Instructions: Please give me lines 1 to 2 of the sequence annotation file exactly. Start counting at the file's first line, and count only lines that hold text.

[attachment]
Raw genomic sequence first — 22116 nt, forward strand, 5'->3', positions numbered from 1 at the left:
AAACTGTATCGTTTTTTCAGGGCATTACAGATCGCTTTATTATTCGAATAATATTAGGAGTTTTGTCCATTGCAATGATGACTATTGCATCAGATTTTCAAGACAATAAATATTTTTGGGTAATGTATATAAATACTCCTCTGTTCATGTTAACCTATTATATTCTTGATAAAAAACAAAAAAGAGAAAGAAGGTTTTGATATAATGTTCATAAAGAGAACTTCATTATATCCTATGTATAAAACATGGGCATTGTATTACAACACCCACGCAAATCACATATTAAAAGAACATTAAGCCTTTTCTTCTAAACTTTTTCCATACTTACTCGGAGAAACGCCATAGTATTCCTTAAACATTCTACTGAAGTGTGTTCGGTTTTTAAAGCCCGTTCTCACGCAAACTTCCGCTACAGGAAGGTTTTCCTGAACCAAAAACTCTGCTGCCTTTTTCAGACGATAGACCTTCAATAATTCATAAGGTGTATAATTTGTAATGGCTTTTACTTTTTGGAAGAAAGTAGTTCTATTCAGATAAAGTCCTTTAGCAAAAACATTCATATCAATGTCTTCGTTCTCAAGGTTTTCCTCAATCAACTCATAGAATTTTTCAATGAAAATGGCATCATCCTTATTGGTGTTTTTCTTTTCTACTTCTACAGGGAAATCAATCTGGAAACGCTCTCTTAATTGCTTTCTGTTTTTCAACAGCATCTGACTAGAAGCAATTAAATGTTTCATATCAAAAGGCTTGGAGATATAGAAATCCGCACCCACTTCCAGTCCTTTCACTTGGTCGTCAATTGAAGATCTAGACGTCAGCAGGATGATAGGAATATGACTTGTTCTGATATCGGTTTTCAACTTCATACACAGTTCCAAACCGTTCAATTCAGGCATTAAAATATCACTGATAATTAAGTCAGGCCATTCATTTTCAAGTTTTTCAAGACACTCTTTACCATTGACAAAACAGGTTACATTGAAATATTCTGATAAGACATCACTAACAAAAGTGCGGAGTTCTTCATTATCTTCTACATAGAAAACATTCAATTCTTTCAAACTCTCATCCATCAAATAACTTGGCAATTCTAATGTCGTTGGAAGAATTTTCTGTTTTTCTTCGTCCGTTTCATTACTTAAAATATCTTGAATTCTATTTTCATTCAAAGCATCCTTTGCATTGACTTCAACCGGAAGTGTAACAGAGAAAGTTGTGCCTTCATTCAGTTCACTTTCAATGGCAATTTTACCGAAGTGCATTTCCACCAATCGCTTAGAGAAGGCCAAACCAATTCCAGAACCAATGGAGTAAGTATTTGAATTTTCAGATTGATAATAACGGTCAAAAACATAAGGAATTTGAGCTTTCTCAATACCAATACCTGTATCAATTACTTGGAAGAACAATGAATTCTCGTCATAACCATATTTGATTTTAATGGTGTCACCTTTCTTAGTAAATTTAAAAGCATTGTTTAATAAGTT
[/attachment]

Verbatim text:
Raw genomic sequence first — 22116 nt, forward strand, 5'->3', positions numbered from 1 at the left:
AAACTGTATCGTTTTTTCAGGGCATTACAGATCGCTTTATTATTCGAATAATATTAGGAGTTTTGTCCATTGCAATGATGACTATTGCATCAGATTTTCAAGACAATAAATATTTTTGGGTAATGTATATAAATACTCCTCTGTTCATGTTAACCTATTATATTCTTGATAAAAAACAAAAAAGAGAAAGAAGGTTTTGATATAATGTTCATAAAGAGAACTTCATTATATCCTATGTATAAAACATGGGCATTGTATTACAACACCCACGCAAATCACATATTAAAAGAACATTAAGCCTTTTCTTCTAAACTTTTTCCATACTTACTCGGAGAAACGCCATAGTATTCCTTAAACATTCTACTGAAGTGTGTTCGGTTTTTAAAGCCCGTTCTCACGCAAACTTCCGCTACAGGAAGGTTTTCCTGAACCAAAAACTCTGCTGCCTTTTTCAGACGATAGACCTTCAATAATTCATAAGGTGTATAATTTGTAATGGCTTTTACTTTTTGGAAGAAAGTAGTTCTATTCAGATAAAGTCCTTTAGCAAAAACATTCATATCAATGTCTTCGTTCTCAAGGTTTTCCTCAATCAACTCATAGAATTTTTCAATGAAAATGGCATCATCCTTATTGGTGTTTTTCTTTTCTACTTCTACAGGGAAATCAATCTGGAAACGCTCTCTTAATTGCTTTCTGTTTTTCAACAGCATCTGACTAGAAGCAATTAAATGTTTCATATCAAAAGGCTTGGAGATATAGAAATCCGCACCCACTTCCAGTCCTTTCACTTGGTCGTCAATTGAAGATCTAGACGTCAGCAGGATGATAGGAATATGACTTGTTCTGATATCGGTTTTCAACTTCATACACAGTTCCAAACCGTTCAATTCAGGCATTAAAATATCACTGATAATTAAGTCAGGCCATTCATTTTCAAGTTTTTCAAGACACTCTTTACCATTGACAAAACAGGTTACATTGAAATATTCTGATAAGACATCACTAACAAAAGTGCGGAGTTCTTCATTATCTTCTACATAGAAAACATTCAATTCTTTCAAACTCTCATCCATCAAATAACTTGGCAATTCTAATGTCGTTGGAAGAATTTTCTGTTTTTCTTCGTCCGTTTCATTACTTAAAATATCTTGAATTCTATTTTCATTCAAAGCATCCTTTGCATTGACTTCAACCGGAAGTGTAACAGAGAAAGTTGTGCCTTCATTCAGTTCACTTTCAATGGCAATTTTACCGAAGTGCATTTCCACCAATCGCTTAGAGAAGGCCAAACCAATTCCAGAACCAATGGAGTAAGTATTTGAATTTTCAGATTGATAATAACGGTCAAAAACATAAGGAATTTGAGCTTTCTCAATACCAATACCTGTATCAATTACTTGGAAGAACAATGAATTCTCGTCATAACCATATTTGATTTTAATGGTGTCACCTTTCTTAGTAAATTTAAAAGCATTGTTTAATAAGTT